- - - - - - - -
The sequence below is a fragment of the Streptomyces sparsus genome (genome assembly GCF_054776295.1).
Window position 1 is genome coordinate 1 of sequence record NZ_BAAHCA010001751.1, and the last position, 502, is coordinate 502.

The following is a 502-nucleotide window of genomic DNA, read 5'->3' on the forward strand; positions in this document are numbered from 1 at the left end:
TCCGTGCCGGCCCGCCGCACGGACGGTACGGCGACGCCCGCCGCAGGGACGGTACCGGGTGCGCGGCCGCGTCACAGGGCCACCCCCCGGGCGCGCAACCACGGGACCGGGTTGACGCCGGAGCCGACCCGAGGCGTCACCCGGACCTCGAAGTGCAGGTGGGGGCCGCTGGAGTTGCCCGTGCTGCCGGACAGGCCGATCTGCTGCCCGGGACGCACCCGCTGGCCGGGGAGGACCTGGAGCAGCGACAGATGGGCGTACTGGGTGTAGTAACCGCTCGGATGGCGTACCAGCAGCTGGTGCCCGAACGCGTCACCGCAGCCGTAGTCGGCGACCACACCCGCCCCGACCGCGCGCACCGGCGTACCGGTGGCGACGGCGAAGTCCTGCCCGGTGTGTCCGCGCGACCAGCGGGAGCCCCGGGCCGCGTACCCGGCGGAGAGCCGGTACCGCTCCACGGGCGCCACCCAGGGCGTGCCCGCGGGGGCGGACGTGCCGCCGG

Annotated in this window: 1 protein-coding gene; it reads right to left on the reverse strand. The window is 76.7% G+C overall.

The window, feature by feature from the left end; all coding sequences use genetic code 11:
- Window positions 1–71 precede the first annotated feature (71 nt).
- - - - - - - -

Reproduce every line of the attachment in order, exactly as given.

The sequence below is a fragment of the Streptomyces sparsus genome (genome assembly GCF_054776295.1).
Window position 1 is genome coordinate 1 of sequence record NZ_BAAHCA010001751.1, and the last position, 502, is coordinate 502.

The following is a 502-nucleotide window of genomic DNA, read 5'->3' on the forward strand; positions in this document are numbered from 1 at the left end:
TCCGTGCCGGCCCGCCGCACGGACGGTACGGCGACGCCCGCCGCAGGGACGGTACCGGGTGCGCGGCCGCGTCACAGGGCCACCCCCCGGGCGCGCAACCACGGGACCGGGTTGACGCCGGAGCCGACCCGAGGCGTCACCCGGACCTCGAAGTGCAGGTGGGGGCCGCTGGAGTTGCCCGTGCTGCCGGACAGGCCGATCTGCTGCCCGGGACGCACCCGCTGGCCGGGGAGGACCTGGAGCAGCGACAGATGGGCGTACTGGGTGTAGTAACCGCTCGGATGGCGTACCAGCAGCTGGTGCCCGAACGCGTCACCGCAGCCGTAGTCGGCGACCACACCCGCCCCGACCGCGCGCACCGGCGTACCGGTGGCGACGGCGAAGTCCTGCCCGGTGTGTCCGCGCGACCAGCGGGAGCCCCGGGCCGCGTACCCGGCGGAGAGCCGGTACCGCTCCACGGGCGCCACCCAGGGCGTGCCCGCGGGGGCGGACGTGCCGCCGG

Annotated in this window: 1 protein-coding gene; it reads right to left on the reverse strand. The window is 76.7% G+C overall.

The window, feature by feature from the left end; all coding sequences use genetic code 11:
- Window positions 1–71 precede the first annotated feature (71 nt).